For one thing, it involves submission to the Words of God. Jesus had finished His prayer emphasizing the revelation of God:
· “I made known to them your name [You Yourself], and I will continue to make it known, that the love with which you have loved me may be in them, and I in them.” (John 17:26)
Experiencing the love of God (and our unity in Him) depends upon our knowledge of God. It is this love that is essential to our unity, and our unity is essential to our witness, as Jesus had just prayed:
· “I do not ask for these only, but also for those who will believe in me through their word, that they may all be one, just as you, Father, are in me, and I in you, that they also may be in us, so that the world may believe that you have sent me. The glory that you have given me I have given to them, that they may be one even as we are one, I in them and you in me, that they may become perfectly one, so that the world may know that you sent me and loved them even as you loved me.” (John 17:20-23)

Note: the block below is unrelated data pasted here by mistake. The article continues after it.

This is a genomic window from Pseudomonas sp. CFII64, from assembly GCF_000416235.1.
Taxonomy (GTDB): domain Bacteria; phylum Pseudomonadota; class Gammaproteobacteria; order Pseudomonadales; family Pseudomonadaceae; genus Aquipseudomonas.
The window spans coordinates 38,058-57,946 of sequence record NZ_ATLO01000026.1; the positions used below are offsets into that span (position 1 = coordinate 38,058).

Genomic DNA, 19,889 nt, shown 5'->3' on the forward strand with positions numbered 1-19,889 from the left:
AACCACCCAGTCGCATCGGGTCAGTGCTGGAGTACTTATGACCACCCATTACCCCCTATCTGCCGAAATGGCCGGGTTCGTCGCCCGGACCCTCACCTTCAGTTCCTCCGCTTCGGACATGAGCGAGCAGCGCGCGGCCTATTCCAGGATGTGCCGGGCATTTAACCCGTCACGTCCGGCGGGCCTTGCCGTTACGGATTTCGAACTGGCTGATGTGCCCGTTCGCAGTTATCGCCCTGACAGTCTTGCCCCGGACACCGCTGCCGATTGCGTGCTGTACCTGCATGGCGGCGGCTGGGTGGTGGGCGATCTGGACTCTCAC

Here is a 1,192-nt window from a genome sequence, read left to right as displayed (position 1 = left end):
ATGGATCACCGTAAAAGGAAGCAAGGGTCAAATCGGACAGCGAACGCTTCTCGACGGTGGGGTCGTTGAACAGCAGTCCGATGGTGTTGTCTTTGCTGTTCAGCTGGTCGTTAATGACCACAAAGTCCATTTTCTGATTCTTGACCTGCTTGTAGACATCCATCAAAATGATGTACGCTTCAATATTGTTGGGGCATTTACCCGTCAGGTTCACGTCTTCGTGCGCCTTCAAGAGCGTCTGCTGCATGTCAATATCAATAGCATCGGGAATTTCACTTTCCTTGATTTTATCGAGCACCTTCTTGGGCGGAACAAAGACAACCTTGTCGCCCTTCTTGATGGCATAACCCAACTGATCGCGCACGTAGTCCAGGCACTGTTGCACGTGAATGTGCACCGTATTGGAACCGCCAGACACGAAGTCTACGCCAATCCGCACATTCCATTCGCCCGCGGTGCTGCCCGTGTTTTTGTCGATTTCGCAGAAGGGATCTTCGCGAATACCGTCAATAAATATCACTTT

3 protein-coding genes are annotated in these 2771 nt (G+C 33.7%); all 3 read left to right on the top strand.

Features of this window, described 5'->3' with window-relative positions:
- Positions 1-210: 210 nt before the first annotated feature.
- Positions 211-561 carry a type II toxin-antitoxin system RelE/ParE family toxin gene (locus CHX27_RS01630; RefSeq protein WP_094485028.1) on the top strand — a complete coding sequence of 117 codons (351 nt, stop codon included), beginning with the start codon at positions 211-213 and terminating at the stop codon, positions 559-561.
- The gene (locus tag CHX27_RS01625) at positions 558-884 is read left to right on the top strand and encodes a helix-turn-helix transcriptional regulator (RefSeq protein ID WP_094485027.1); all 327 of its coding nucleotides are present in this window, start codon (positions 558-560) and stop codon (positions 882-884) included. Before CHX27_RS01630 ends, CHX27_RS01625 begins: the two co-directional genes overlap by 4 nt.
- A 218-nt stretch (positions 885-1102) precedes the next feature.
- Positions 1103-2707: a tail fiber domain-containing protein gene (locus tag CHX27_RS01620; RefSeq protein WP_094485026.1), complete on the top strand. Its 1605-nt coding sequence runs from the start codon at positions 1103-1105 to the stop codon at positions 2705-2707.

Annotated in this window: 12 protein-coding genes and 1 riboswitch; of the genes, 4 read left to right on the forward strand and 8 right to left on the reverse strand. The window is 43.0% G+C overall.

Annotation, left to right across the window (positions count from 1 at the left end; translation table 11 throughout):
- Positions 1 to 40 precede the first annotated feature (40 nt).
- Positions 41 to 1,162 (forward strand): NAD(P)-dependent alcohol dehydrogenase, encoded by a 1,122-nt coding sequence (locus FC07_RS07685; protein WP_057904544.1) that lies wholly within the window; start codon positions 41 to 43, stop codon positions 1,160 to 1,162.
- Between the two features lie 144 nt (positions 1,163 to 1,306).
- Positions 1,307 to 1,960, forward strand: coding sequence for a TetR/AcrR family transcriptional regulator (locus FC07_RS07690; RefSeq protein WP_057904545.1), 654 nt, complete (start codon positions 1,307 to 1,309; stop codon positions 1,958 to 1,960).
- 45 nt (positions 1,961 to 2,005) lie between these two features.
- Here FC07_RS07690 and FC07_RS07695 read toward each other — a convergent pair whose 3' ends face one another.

Love, unity, and oneness are not optional. They can only be achieved as we allow the Word of God to judge us – all of our inclinations, thoughts, and desires.
Having experienced tons of anti-Semitism, I hated Whites and actually thought they had a nauseating odor. (I had been raised in an area of just Whites and Jews.) Even after the Lord had revealed Himself to me, the idea of entering a church was traumatic, and when I started to attend, I was convinced that these Whites were all hypocrites.
However, I had to submit my thoughts and impulses to the Word of God – a long and painful process. However, I knew Scripture required this of me.
He has brought me a long way in 40 years. I recently wrote an essay I entitled “Why I Call Myself a “Christian” and not a “Messianic Jew,” where I argued that we must not divide the Body of Christ. It disturbed some of my Jewish brethren, but, for Christ’s sake, I thought it had to be said.